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Today's Features

  •     CLERMONT  – Now is the perfect time to visit Bernheim and enjoy the forest’s unique winter beauty.
        Bernheim’s January calendar is full of exciting nature-related events and activities for all ages.
        From exploring naked trees, to hiking in the backcountry or attending Bernheim’s first ever Women Writer’s Retreat, there is no shortage of winter wonders at Bernheim.  

    ECO Kids Discovery Days

  •  SHEPHERDSVILLE - It was at the exact same moment, in basically the exact same spot.

    And exactly 100 years later, to the second, 100 people showed up to recognize the event.

    A Centennial Commemoration of the 1917 train wreck, which resulted in the loss of 49 lives, was presented at the Ridgway Memorial Library, which stands just across the parking lot from the location of the train tracks where the wreck occurred.

  •  Our annual look at the live nativity and Walk Through Bethlehem as presented by the Hillview Community Christian Church.

    Over 5,000 people attended the three-day outdoor tradition.

    See photos from the event here and see photos and videos from many of Bullitt County's Christmas events in the multimedia section of www.pioneernews.net.

  • SHEPHERDSVILLE - The railroad is a major factor in Bullitt County and Shepherdsville’s history.

    No other moment involving the railroad had more impact on the area than the train wreck that occurred on Dec. 20, 1917, in Shepherdsville, the worst wreck in the history of the L&N Railroad.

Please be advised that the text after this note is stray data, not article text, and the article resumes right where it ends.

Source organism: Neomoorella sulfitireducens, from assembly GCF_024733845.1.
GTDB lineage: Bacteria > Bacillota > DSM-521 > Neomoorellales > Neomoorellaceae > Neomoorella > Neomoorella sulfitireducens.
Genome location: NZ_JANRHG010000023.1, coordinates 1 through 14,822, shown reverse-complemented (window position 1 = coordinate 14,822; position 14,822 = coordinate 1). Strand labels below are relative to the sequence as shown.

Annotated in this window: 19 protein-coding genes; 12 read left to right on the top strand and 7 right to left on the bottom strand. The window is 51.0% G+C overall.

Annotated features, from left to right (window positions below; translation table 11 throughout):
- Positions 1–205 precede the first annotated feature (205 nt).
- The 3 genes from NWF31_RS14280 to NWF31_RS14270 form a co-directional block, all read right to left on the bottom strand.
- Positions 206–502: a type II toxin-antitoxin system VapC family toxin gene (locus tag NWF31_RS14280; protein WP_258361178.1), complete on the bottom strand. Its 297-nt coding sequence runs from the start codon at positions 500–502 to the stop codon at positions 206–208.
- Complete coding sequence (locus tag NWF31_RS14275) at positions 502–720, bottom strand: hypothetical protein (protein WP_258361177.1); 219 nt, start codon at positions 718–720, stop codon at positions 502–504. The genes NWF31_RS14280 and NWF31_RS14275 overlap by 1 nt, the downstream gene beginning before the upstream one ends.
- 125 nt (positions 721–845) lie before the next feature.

On Wednesday there will be a commemorative 100th anniversary centennial remembrance ceremony hosted by the Bullitt County History Museum and Bullitt County Public Library at Ridgway Memorial Library, located next to the actual wreck site.

  • The city of Hillview hosted its first annual community Thanksgiving dinner. All residents were invited to take advantage of the free meal and fellowship.

     

    Donations made the event possible.

  •  MOUNT WASHINGTON—With the flip of a switch, the city of Mount Washington was in the Christmas spirit.

    Light Up Mount Washington had a little something for everybody at its annual event, held in the middle of town at the city pavilion and First Baptist Church.

    A train and horse carriages gave rides up and down Main Street while shoppers visited local booths and kids lined up for balloon animals and face paint from Mr. and Mrs. Magic.

  •  SHEPHERDSVILLE -- Last year, nearly 90 local residents took the challenge.

    And, this year, that number will grow.

    Bullitt County will again participate in the Kentucky 120 Bible Reading Marathon and Shepherdsville Government Center will be the local host.

    Depp Rasner, coordinator of the local effort, said that the goal is to have all 120 counties have a Bible reading maration starting on Jan. 1, 2018.

    In its first effort, Rasner said he was very pleased with the 87 participants who volunteered their time.

  •  Light Up Shepherdsville returned to the city park with new activities.

    Great weather and free food were part of the attraction Saturday.

    The annual parade brought big crowds to the park, where music, food and a visit from Santa Claus were part of the night.

    Visit the multimedia section of www.pioneernews.net for more pictures and videos from the festivities.

  •  CLERMONT—Christmas is the season for giving and, this year, Bernheim Arboretum and Research Forest has chosen to give back to the community that gives them so much.

    The first annual Festival of Trees kicked off on Saturday, inviting visitors to the park’s Visitor Center to see decorated trees with a purpose.

    Each of the nine dedicated trees represented a local charity, visitor service manager Debbie Midgett explained.

  •     A century ago, on December 20, 1917, the local train out of Louisville was making its way toward communities like Shepherdsville, Bardstown, and Springfield. The evening sun dropped below the horizon as it approached Shepherdsville.

       The previous weeks had seen a terrible snowstorm, followed by freezing temperatures which had only thawed a bit in the last two days. Many folks eagerly took the train to Louisville that morning to take care of last-minute business and Christmas shopping.